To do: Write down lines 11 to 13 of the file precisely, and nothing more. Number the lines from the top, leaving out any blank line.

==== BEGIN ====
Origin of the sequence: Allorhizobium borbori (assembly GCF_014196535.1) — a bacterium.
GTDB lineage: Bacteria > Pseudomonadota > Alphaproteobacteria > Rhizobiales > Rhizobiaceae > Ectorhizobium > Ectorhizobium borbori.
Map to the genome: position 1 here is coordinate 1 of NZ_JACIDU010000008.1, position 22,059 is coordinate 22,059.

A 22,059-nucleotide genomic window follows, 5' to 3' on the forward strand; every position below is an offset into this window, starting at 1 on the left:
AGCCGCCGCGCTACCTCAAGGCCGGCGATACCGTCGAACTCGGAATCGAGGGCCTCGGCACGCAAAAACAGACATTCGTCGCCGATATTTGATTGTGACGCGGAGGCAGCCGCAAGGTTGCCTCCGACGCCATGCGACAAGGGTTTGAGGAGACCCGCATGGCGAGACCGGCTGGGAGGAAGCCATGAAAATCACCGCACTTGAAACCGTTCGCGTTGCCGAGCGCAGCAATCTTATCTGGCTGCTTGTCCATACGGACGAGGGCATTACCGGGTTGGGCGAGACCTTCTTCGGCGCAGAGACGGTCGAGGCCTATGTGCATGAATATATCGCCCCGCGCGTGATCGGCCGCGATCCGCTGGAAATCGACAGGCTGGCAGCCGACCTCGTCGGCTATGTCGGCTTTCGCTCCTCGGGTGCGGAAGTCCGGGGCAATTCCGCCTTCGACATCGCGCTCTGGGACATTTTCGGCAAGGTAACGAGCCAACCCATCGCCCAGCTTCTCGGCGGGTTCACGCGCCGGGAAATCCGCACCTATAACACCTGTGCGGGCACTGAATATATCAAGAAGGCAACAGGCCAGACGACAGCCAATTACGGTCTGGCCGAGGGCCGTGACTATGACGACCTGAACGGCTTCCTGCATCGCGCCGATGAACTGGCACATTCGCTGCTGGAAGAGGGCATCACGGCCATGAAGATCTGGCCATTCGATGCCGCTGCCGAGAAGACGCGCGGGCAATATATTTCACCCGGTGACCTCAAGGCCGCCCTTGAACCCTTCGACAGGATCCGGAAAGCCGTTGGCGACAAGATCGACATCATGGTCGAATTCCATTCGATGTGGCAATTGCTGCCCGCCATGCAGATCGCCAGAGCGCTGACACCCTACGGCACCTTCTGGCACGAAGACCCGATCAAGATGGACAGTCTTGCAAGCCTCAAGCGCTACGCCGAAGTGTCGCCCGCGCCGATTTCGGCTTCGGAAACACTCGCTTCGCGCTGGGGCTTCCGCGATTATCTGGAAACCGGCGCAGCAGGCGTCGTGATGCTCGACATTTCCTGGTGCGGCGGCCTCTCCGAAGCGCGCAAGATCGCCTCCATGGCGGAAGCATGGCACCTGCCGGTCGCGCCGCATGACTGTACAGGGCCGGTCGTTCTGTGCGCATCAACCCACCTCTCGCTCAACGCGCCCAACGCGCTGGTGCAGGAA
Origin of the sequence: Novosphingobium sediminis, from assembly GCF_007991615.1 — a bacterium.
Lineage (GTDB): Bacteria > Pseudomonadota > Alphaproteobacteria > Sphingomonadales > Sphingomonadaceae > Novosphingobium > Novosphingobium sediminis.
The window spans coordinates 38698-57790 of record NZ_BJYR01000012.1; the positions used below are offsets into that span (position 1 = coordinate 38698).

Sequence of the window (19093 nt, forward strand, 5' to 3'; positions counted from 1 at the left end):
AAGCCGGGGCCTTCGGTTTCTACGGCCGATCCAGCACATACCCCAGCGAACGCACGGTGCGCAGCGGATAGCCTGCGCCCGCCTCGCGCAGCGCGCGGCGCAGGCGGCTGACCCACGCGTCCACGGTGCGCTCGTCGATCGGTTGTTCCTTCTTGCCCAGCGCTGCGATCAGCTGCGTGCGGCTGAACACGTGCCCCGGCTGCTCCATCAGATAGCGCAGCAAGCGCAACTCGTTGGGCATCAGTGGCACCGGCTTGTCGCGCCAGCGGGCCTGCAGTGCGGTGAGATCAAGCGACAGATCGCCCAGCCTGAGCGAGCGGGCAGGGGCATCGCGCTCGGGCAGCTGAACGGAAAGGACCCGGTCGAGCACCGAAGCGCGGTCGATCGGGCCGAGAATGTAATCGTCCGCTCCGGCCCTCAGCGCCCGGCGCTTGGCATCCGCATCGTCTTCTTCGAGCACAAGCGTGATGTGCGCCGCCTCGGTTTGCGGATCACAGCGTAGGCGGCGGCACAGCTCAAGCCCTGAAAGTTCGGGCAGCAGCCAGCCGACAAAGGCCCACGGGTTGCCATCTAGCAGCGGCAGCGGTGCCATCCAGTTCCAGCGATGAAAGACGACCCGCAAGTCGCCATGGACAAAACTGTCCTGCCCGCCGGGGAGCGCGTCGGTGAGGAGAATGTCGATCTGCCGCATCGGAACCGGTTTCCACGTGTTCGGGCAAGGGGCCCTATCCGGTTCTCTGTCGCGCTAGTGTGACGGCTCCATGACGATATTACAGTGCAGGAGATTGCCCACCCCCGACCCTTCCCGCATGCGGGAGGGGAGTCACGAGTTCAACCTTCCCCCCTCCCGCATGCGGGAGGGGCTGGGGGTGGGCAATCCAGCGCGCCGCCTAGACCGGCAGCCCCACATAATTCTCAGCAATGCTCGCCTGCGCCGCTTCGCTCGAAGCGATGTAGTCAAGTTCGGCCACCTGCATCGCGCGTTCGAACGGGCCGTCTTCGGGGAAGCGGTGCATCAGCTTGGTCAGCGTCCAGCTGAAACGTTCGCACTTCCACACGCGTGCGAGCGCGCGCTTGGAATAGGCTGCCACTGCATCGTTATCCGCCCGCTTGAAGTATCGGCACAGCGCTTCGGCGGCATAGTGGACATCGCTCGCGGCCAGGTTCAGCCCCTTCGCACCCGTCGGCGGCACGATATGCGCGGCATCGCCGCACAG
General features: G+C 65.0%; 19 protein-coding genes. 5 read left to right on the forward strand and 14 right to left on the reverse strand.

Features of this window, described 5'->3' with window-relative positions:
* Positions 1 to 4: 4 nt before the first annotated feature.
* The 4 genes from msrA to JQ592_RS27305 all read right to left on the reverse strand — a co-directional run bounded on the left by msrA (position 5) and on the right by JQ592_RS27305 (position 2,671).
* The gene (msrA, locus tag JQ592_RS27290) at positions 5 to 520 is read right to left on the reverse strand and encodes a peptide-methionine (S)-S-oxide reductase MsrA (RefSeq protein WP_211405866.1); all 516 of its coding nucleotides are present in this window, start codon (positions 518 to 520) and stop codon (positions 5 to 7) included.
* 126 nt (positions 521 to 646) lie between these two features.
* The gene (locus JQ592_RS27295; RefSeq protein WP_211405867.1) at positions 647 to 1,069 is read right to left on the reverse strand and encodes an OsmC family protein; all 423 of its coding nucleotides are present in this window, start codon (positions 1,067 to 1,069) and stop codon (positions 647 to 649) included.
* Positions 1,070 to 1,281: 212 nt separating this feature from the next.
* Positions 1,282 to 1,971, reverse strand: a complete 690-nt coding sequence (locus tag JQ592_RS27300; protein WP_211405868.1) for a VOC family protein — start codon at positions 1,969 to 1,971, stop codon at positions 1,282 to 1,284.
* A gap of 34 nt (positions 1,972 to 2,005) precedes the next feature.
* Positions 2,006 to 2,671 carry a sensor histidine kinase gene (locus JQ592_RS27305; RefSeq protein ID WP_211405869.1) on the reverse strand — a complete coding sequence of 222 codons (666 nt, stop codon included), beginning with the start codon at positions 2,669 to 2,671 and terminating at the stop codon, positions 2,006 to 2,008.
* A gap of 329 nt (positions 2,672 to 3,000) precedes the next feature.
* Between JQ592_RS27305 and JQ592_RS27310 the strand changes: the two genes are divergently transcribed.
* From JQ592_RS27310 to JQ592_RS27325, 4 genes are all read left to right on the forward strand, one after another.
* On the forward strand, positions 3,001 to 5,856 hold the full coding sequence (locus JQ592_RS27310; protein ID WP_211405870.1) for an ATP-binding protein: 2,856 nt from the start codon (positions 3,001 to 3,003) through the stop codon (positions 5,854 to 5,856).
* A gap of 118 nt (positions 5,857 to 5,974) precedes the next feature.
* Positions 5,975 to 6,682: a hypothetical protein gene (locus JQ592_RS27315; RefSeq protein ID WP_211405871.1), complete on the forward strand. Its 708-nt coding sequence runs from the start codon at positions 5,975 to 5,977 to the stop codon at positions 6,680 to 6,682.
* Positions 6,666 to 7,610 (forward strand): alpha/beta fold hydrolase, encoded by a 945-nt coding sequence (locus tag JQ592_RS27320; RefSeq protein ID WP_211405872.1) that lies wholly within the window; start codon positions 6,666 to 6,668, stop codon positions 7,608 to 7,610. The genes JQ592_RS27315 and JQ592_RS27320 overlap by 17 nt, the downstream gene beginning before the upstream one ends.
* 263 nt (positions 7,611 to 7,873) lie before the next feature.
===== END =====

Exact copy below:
General features: G+C 65.0%; 19 protein-coding genes. 5 read left to right on the forward strand and 14 right to left on the reverse strand.

Features of this window, described 5'->3' with window-relative positions:
* Positions 1 to 4: 4 nt before the first annotated feature.